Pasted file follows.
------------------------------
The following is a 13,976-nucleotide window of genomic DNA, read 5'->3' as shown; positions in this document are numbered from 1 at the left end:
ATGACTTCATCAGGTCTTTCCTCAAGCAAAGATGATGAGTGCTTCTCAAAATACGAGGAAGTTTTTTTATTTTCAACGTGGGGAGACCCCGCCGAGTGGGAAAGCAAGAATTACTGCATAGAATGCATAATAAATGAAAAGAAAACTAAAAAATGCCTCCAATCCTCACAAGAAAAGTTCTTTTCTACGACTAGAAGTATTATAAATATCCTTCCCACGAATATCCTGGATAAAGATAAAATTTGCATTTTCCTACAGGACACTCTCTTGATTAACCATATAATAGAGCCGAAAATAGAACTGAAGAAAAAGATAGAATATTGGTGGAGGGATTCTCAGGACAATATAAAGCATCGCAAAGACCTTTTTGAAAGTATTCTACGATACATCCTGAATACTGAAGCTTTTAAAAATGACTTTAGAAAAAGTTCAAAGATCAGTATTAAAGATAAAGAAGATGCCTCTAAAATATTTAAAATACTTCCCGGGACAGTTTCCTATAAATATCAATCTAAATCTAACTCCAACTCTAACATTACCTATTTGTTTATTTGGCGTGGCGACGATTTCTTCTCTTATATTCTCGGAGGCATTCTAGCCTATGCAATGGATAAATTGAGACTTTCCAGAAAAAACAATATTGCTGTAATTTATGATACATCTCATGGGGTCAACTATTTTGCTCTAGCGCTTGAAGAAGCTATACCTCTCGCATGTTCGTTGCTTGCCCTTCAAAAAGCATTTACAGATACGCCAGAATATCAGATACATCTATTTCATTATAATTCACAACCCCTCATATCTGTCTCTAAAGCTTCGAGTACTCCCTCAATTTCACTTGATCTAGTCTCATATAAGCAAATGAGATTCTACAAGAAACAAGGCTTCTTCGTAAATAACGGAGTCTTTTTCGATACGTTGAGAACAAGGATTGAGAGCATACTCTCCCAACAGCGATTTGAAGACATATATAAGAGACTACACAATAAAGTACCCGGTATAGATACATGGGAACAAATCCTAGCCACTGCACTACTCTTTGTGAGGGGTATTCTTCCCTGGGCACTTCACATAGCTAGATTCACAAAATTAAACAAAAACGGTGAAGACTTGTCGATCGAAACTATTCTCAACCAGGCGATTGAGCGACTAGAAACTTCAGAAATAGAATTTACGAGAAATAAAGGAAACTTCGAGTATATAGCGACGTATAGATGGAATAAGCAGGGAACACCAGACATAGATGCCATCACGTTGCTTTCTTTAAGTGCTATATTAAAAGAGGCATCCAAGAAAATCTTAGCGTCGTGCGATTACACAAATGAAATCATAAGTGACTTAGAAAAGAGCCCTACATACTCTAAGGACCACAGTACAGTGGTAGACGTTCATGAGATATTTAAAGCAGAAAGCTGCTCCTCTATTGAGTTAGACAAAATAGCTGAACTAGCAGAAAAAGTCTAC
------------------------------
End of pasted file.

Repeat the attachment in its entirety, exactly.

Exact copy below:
The following is a 13,976-nucleotide window of genomic DNA, read 5'->3' as shown; positions in this document are numbered from 1 at the left end:
ATGACTTCATCAGGTCTTTCCTCAAGCAAAGATGATGAGTGCTTCTCAAAATACGAGGAAGTTTTTTTATTTTCAACGTGGGGAGACCCCGCCGAGTGGGAAAGCAAGAATTACTGCATAGAATGCATAATAAATGAAAAGAAAACTAAAAAATGCCTCCAATCCTCACAAGAAAAGTTCTTTTCTACGACTAGAAGTATTATAAATATCCTTCCCACGAATATCCTGGATAAAGATAAAATTTGCATTTTCCTACAGGACACTCTCTTGATTAACCATATAATAGAGCCGAAAATAGAACTGAAGAAAAAGATAGAATATTGGTGGAGGGATTCTCAGGACAATATAAAGCATCGCAAAGACCTTTTTGAAAGTATTCTACGATACATCCTGAATACTGAAGCTTTTAAAAATGACTTTAGAAAAAGTTCAAAGATCAGTATTAAAGATAAAGAAGATGCCTCTAAAATATTTAAAATACTTCCCGGGACAGTTTCCTATAAATATCAATCTAAATCTAACTCCAACTCTAACATTACCTATTTGTTTATTTGGCGTGGCGACGATTTCTTCTCTTATATTCTCGGAGGCATTCTAGCCTATGCAATGGATAAATTGAGACTTTCCAGAAAAAACAATATTGCTGTAATTTATGATACATCTCATGGGGTCAACTATTTTGCTCTAGCGCTTGAAGAAGCTATACCTCTCGCATGTTCGTTGCTTGCCCTTCAAAAAGCATTTACAGATACGCCAGAATATCAGATACATCTATTTCATTATAATTCACAACCCCTCATATCTGTCTCTAAAGCTTCGAGTACTCCCTCAATTTCACTTGATCTAGTCTCATATAAGCAAATGAGATTCTACAAGAAACAAGGCTTCTTCGTAAATAACGGAGTCTTTTTCGATACGTTGAGAACAAGGATTGAGAGCATACTCTCCCAACAGCGATTTGAAGACATATATAAGAGACTACACAATAAAGTACCCGGTATAGATACATGGGAACAAATCCTAGCCACTGCACTACTCTTTGTGAGGGGTATTCTTCCCTGGGCACTTCACATAGCTAGATTCACAAAATTAAACAAAAACGGTGAAGACTTGTCGATCGAAACTATTCTCAACCAGGCGATTGAGCGACTAGAAACTTCAGAAATAGAATTTACGAGAAATAAAGGAAACTTCGAGTATATAGCGACGTATAGATGGAATAAGCAGGGAACACCAGACATAGATGCCATCACGTTGCTTTCTTTAAGTGCTATATTAAAAGAGGCATCCAAGAAAATCTTAGCGTCGTGCGATTACACAAATGAAATCATAAGTGACTTAGAAAAGAGCCCTACATACTCTAAGGACCACAGTACAGTGGTAGACGTTCATGAGATATTTAAAGCAGAAAGCTGCTCCTCTATTGAGTTAGACAAAATAGCTGAACTAGCAGAAAAAGTCTAC